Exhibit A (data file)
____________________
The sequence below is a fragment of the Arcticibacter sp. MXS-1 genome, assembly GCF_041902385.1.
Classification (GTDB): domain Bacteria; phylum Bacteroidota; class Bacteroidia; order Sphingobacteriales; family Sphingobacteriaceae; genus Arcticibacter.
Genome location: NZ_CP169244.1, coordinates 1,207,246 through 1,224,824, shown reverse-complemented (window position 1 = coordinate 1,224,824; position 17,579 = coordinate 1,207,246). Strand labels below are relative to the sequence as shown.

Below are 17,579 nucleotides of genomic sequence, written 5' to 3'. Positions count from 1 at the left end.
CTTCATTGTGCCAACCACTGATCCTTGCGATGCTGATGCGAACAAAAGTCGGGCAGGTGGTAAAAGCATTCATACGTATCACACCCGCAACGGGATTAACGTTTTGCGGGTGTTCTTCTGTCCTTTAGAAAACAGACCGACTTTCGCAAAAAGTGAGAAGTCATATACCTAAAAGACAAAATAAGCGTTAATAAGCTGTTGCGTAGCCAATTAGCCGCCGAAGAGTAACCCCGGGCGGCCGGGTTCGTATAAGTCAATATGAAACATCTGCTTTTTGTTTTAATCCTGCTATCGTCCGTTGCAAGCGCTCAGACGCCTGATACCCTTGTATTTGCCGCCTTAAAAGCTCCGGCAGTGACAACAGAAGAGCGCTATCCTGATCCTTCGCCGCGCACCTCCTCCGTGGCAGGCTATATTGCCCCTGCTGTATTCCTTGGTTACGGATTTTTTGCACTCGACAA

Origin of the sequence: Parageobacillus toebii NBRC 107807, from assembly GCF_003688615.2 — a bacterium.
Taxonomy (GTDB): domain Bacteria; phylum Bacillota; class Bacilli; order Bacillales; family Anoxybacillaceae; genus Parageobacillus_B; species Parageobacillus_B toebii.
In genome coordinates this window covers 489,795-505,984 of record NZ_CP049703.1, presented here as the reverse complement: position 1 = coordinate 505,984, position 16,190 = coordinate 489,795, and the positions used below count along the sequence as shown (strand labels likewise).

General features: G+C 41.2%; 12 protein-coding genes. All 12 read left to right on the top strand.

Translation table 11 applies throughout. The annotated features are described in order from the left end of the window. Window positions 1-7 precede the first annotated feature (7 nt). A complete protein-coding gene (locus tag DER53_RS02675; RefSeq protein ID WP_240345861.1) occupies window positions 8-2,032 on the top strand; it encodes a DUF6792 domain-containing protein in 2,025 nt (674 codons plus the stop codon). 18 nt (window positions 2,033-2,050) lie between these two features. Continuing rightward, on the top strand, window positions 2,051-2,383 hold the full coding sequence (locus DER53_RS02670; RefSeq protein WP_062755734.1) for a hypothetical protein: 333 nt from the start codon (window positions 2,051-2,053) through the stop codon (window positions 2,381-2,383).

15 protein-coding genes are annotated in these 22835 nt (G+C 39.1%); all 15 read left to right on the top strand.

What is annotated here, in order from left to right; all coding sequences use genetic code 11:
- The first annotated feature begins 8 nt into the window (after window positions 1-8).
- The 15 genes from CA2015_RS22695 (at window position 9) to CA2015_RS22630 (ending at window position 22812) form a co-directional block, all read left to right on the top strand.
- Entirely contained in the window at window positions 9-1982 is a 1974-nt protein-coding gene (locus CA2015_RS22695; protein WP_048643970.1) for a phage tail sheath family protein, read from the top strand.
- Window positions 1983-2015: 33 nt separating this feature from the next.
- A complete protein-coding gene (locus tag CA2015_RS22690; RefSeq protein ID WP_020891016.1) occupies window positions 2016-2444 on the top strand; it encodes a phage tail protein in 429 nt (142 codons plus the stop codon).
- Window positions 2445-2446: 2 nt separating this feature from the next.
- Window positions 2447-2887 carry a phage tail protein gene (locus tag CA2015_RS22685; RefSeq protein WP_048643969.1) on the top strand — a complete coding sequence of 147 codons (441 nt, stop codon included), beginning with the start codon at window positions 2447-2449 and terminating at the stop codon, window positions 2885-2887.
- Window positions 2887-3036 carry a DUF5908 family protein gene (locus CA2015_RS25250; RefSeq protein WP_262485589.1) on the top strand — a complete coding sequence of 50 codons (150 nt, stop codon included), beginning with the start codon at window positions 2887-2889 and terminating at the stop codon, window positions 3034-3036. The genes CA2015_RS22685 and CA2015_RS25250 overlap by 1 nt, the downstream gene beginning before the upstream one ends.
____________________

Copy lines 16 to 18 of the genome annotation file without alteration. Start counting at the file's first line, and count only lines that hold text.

- Window positions 1983-2015: 33 nt separating this feature from the next.
- A complete protein-coding gene (locus tag CA2015_RS22690; RefSeq protein ID WP_020891016.1) occupies window positions 2016-2444 on the top strand; it encodes a phage tail protein in 429 nt (142 codons plus the stop codon).
- Window positions 2445-2446: 2 nt separating this feature from the next.